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What is Ecchymoses (Bruising)? Print E-mail
Written by Glenn Rosenberg   
Tuesday, 13 October 2009

Bruising is an area of discolored skin. Bruising develops when the lining of small blood vessels is damaged, allowing blood cells to escape into the skin and tissues. This condition most often occurs after a person injures a particular part of the body.

What is going on in the body?


A person may notice several stages of bruising. A bruise usually starts out as a red area or as tiny red dots or splotches on the skin. Within days to a week or so, the bruise becomes more purple. As it heals, it becomes brownish-yellow. Generally, bruises heal and disappear within 2 to 3 weeks.
What are the causes and risks of the symptom?

As a person ages, he or she will bruise more easily. The layer of protective fat just under the skin becomes thinner. The small blood vessels also become more fragile and are more easily damaged. Frequent long-term exposure to the sun can also cause the skin to be more fragile and likely to bruise. The tendency to bruise easily may run in families.

Other causes of bruising may include the following:
- blood disorders, including problems with blood clotting such as hemophilia A or hemophilia B
- blood-related diseases such as leukemia, a blood cancer
- liver disease, such as cirrhosis
- lymphomas
- certain disorders in which bone marrow cells grow at an abnormal rate
- nutritional deficiencies, such as deficiency in vitamins C, K, B12, or folic acid
- sepsis, or severe infection in the bloodstream
- systemic lupus erythematosus, an autoimmune disorder in which a person's body attacks its own cells for unknown reasons
- trauma, or injury
- prolonged coughing or vomiting
- medications, such as blood thinners
- abuse, such as child abuse, spousal abuse, or elder abuse
- surgery or other medical procedures
- allergy-related disorders

What are the treatments for the symptom?


Treatment of bruising will vary depending on the underlying cause of the bruise. When an injury occurs, the application of an ice pack off and on for the first 24 hours will reduce further bruising and swelling. After 24 hours, a hot pack to the area will help the bruise heal more quickly.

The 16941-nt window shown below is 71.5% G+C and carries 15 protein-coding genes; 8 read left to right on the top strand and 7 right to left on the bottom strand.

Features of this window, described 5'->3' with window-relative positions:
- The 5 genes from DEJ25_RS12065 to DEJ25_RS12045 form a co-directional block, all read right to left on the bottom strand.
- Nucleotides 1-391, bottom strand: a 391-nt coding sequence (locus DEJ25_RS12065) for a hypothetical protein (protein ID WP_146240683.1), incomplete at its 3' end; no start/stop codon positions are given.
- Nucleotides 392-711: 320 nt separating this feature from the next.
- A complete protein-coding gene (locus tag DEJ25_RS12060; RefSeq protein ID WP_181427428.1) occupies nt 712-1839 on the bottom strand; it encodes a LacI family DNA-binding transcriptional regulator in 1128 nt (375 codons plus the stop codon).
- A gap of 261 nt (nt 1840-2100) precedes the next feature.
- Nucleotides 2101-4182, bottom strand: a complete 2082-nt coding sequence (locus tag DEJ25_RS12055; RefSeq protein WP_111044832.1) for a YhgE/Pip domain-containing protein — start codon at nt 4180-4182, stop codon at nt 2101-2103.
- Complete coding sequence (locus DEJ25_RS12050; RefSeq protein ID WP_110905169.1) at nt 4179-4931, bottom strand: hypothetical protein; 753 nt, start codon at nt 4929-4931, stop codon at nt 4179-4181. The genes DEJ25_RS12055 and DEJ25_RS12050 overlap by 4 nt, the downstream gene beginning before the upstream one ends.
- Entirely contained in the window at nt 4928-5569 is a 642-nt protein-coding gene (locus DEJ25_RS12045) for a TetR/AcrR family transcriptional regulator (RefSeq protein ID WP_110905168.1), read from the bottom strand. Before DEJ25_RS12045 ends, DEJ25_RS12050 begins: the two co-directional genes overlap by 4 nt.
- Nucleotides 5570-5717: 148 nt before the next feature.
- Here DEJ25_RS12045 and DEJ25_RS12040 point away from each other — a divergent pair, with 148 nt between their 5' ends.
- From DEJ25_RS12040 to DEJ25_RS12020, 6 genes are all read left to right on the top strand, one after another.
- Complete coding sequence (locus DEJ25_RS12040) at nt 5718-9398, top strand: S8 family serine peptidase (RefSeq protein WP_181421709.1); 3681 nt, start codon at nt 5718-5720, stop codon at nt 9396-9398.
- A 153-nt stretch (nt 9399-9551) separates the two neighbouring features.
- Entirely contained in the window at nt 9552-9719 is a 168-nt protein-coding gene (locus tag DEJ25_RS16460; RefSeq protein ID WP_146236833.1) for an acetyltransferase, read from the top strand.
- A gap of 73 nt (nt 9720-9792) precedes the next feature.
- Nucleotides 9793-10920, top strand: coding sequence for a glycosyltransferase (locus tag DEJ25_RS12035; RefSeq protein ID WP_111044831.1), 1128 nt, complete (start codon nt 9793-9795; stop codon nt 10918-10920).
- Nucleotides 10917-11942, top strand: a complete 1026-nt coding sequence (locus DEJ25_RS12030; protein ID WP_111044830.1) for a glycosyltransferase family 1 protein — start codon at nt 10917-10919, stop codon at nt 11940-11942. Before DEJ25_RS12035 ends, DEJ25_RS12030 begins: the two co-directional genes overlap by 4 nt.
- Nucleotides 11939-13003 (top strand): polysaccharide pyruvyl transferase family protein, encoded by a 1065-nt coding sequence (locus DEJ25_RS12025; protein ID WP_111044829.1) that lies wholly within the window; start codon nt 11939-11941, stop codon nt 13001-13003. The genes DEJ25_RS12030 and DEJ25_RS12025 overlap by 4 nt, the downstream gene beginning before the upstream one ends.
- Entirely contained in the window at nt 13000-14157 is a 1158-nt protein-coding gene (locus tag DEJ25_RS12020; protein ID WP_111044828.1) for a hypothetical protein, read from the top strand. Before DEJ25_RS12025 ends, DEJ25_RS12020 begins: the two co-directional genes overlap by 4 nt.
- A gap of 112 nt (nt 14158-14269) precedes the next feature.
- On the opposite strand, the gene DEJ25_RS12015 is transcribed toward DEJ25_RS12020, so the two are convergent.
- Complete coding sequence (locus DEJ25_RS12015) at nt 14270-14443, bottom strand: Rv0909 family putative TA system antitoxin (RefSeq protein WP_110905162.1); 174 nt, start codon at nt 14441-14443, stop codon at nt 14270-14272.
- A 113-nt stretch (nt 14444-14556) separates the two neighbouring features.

Other treatments will vary greatly depending on the cause of the bruising. A person who has hemophilia may be given blood transfusions. A person who has nutritional deficiencies may be given special dietary recommendations. A person who has leukemia or cancer may require special medications and procedures. A person who has bacteria in the blood may need antibiotics.
What are the side effects of the treatments?


Side effects will depend on the treatment used. There are usually no side effects when ice or heat are used properly. There may be stomach upset or allergic reaction to antibiotics and other medications. Treatments that require surgery pose a risk of bleeding, infection, and allergic reaction to anesthesia. Medications used for leukemia may cause more side effects, including hair loss or an increased risk of infection.

What happens after treatment for the symptom?


After treatment, recommendations will vary depending on the cause of the bruising and the treatment used. In some situations, no further treatment is necessary for minor bruising. For more serious disease or injury, treatment may continue, and a person may have further instructions to follow.
How is the symptom monitored?


If bruising worsens, or if any other symptoms are present, monitoring by a healthcare provider may be necessary. Any new or worsening symptoms should be reported to the healthcare provider.
 

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